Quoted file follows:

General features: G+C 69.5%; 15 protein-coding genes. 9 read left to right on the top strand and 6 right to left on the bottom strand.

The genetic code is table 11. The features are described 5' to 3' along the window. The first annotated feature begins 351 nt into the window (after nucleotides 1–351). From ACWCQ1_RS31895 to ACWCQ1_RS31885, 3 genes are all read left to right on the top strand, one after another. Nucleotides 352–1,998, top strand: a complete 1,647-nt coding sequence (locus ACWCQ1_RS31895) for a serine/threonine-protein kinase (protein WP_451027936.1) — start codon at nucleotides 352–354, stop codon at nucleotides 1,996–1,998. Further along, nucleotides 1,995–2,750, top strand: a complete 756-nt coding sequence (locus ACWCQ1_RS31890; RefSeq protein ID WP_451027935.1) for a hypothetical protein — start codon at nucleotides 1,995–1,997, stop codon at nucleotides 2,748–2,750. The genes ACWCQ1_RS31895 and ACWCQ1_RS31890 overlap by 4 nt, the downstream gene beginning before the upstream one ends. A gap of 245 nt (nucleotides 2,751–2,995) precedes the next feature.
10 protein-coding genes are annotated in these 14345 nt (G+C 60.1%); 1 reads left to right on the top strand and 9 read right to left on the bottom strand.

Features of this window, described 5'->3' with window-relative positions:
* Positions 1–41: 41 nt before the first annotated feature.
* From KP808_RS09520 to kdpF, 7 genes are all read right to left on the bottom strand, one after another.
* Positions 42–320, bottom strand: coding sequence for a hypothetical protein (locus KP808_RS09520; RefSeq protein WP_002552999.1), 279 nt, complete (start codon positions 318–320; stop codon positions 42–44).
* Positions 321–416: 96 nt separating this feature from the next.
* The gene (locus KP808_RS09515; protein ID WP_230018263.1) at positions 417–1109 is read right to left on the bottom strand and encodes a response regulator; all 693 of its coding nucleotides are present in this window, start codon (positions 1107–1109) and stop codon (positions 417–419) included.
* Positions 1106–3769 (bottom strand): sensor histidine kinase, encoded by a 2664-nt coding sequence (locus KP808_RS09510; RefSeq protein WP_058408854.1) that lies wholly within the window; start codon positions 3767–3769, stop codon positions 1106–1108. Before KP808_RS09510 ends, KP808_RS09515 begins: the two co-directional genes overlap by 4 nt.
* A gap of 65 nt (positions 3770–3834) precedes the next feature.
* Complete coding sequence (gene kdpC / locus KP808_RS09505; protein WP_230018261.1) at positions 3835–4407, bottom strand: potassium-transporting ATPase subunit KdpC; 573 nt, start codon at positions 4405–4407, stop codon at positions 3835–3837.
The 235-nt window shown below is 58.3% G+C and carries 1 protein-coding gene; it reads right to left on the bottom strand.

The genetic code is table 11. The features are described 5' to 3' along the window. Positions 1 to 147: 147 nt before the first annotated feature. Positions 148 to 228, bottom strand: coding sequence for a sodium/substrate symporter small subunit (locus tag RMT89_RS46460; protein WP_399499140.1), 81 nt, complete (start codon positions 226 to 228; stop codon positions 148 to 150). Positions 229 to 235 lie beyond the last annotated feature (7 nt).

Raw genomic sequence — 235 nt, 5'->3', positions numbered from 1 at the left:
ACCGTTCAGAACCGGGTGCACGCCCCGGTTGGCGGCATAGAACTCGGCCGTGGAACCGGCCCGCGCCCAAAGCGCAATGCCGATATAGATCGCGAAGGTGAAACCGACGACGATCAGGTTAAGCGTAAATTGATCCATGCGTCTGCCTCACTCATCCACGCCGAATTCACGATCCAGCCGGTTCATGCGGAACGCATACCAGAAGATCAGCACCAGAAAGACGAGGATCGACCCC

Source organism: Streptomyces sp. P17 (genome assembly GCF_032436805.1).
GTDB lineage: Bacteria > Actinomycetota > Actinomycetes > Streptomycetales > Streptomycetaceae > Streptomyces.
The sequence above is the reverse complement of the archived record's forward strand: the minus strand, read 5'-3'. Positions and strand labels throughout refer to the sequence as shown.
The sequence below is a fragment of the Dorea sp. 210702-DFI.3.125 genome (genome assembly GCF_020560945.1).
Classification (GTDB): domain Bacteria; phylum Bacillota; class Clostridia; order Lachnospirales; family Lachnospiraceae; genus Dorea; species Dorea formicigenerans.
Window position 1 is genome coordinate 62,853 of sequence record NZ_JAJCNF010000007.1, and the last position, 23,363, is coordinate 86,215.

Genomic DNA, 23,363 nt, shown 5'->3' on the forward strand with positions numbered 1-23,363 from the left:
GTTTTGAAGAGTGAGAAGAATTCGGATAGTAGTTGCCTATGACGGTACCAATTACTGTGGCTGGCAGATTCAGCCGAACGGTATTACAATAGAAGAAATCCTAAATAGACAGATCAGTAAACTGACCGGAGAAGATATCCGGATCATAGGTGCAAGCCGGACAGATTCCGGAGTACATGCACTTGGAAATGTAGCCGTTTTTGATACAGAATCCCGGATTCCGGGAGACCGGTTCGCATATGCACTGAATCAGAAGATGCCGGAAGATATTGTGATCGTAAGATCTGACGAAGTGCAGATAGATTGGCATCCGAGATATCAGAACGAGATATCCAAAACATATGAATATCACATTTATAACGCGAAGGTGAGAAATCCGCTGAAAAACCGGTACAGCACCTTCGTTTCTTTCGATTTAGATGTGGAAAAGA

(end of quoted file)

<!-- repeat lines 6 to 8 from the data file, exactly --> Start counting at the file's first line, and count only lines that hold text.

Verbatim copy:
* From KP808_RS09520 to kdpF, 7 genes are all read right to left on the bottom strand, one after another.
* Positions 42–320, bottom strand: coding sequence for a hypothetical protein (locus KP808_RS09520; RefSeq protein WP_002552999.1), 279 nt, complete (start codon positions 318–320; stop codon positions 42–44).
* Positions 321–416: 96 nt separating this feature from the next.